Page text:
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Minors at Higher Risk for Synthetic Identity Theft

June 25, 2017

Did you know that a criminal doesn’t need to steal your whole identity in order to steal your identity? It’s called “synthetic” identity theft, a crime where crooks combine information from different people’s identities, often together with fabricated information, to open financial accounts. In many cases, the synthetic identity is built around a real Social Security number (SSN), though, which can cause problems for that person. The good news and bad news about synthetic fraud is that it’s less common so you’re not as likely to be a victim but it’s harder to spot if you are.


How Does It Work?

Over the last 5 years, fraudsters have been using synthetic identities more and more to open bank accounts and to get credit cards, driver’s licenses, and passports. The advantage for the thief is that the fraud can go undetected for months because they are receiving the financial statements and they tend to pick inactive SSNs where no one will be checking the credit report. This gives criminals time to build up the credit rating and credit line for the fake identity by making small purchases or borrowing small amounts of money and paying them back on time. Once the identity has a high enough credit limit, they will suddenly max out the credit line, take the money, and run. Synthetic identity fraud is estimated to account for nearly a third of all identity fraud in the United States.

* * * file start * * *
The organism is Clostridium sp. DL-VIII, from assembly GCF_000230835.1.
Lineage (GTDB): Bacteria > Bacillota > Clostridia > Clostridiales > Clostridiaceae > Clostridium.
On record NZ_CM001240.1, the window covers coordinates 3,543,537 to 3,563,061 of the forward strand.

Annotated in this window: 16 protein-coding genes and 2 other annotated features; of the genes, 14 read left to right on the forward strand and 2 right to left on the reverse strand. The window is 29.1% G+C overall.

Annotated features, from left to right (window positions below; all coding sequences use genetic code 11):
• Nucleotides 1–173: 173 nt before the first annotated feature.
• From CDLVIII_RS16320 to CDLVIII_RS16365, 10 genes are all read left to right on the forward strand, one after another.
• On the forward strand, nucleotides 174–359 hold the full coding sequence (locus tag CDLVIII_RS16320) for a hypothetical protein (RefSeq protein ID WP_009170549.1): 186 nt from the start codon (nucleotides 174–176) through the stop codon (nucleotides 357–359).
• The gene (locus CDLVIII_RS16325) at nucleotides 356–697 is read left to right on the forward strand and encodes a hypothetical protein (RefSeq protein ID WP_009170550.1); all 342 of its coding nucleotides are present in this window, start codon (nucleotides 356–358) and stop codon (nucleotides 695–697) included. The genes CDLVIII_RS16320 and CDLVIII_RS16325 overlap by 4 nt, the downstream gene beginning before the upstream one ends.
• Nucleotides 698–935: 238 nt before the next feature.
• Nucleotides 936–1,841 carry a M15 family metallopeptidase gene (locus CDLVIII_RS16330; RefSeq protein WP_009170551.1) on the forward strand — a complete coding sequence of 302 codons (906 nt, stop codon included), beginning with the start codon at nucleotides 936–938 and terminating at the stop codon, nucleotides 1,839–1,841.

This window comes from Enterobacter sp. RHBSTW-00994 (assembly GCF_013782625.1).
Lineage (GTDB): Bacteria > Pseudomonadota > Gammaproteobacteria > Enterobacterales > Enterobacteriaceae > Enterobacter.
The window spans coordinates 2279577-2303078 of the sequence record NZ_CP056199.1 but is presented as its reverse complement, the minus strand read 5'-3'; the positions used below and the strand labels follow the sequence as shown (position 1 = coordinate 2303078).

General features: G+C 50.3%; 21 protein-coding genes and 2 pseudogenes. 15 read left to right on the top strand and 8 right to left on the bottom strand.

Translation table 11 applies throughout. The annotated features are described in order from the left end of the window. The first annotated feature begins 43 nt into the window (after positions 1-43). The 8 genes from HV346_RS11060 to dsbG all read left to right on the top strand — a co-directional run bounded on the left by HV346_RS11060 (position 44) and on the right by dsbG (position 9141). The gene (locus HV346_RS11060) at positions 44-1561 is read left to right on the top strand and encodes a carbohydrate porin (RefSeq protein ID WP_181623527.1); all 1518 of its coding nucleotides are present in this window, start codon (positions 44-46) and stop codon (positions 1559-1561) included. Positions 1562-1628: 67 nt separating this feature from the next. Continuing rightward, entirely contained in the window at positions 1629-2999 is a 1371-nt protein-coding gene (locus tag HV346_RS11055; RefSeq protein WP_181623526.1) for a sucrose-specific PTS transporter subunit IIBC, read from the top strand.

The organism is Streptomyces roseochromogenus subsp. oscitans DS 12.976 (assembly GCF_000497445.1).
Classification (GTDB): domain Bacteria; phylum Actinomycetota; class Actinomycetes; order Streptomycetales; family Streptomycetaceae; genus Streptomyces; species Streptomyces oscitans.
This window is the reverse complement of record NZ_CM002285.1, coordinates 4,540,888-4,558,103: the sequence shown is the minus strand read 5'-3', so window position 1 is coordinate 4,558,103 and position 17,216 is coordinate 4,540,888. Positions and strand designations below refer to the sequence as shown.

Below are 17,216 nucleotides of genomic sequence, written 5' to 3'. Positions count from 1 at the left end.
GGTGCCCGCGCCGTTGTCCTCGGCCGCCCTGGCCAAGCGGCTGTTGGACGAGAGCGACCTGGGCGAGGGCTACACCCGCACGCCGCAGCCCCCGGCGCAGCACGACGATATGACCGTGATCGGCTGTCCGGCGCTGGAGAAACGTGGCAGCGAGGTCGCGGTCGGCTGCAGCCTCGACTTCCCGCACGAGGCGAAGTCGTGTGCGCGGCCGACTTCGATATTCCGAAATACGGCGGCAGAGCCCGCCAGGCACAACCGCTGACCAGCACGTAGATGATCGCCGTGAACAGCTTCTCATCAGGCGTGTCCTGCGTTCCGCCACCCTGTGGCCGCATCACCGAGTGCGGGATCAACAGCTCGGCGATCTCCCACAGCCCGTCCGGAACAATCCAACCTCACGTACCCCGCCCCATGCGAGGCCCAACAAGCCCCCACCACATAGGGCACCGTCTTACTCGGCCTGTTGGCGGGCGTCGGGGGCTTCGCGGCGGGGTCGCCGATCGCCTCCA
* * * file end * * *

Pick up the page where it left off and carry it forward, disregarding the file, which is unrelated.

Minors Most at Risk

Adult’s information can be stolen for synthetic identity theft, but thieves tend to target children’s Social Security numbers because they typically have no credit history and their credit reports will likely remain unchecked for up to 18 years. Unless a minor’s parents are tipped off by a bill collector, the child begins receiving credit card offers in the mail, or the child is denied a credit card or college loan, the fraud may not be discovered for years. And even though the other information in the identity is fake, it can still affect a child’s financial future.

If you have a minor child, consider blocking or freezing the child’s credit until they are older. If your child does have a credit record, check it at least annually. The other thing you can do is to protect a child’s personal information as you would your own. You fill out loads of forms on behalf of your child, from medical records to school enrollment. Always feel free to ask how the information will be used, how it will be kept safe, and whether you can opt out on supplying sensitive information such as the Social Security number.

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